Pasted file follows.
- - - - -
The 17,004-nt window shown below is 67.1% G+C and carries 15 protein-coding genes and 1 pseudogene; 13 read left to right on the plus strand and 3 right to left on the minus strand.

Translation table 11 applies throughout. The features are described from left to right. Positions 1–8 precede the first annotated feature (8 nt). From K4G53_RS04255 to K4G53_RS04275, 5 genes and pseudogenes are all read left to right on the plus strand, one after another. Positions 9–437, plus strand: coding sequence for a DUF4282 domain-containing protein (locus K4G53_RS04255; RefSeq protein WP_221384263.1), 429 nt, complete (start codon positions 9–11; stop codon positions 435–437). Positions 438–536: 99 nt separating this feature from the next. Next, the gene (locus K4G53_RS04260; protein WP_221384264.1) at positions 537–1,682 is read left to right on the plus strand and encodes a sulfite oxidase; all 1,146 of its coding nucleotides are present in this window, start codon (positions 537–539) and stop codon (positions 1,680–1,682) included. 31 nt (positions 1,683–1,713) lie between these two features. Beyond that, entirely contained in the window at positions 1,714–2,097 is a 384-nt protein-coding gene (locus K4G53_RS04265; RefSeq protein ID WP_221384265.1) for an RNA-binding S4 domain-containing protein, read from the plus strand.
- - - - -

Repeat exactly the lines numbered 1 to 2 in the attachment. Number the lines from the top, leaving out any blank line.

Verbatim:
The 17,004-nt window shown below is 67.1% G+C and carries 15 protein-coding genes and 1 pseudogene; 13 read left to right on the plus strand and 3 right to left on the minus strand.

Translation table 11 applies throughout. The features are described from left to right. Positions 1–8 precede the first annotated feature (8 nt). From K4G53_RS04255 to K4G53_RS04275, 5 genes and pseudogenes are all read left to right on the plus strand, one after another. Positions 9–437, plus strand: coding sequence for a DUF4282 domain-containing protein (locus K4G53_RS04255; RefSeq protein WP_221384263.1), 429 nt, complete (start codon positions 9–11; stop codon positions 435–437). Positions 438–536: 99 nt separating this feature from the next. Next, the gene (locus K4G53_RS04260; protein WP_221384264.1) at positions 537–1,682 is read left to right on the plus strand and encodes a sulfite oxidase; all 1,146 of its coding nucleotides are present in this window, start codon (positions 537–539) and stop codon (positions 1,680–1,682) included. 31 nt (positions 1,683–1,713) lie between these two features. Beyond that, entirely contained in the window at positions 1,714–2,097 is a 384-nt protein-coding gene (locus K4G53_RS04265; RefSeq protein ID WP_221384265.1) for an RNA-binding S4 domain-containing protein, read from the plus strand.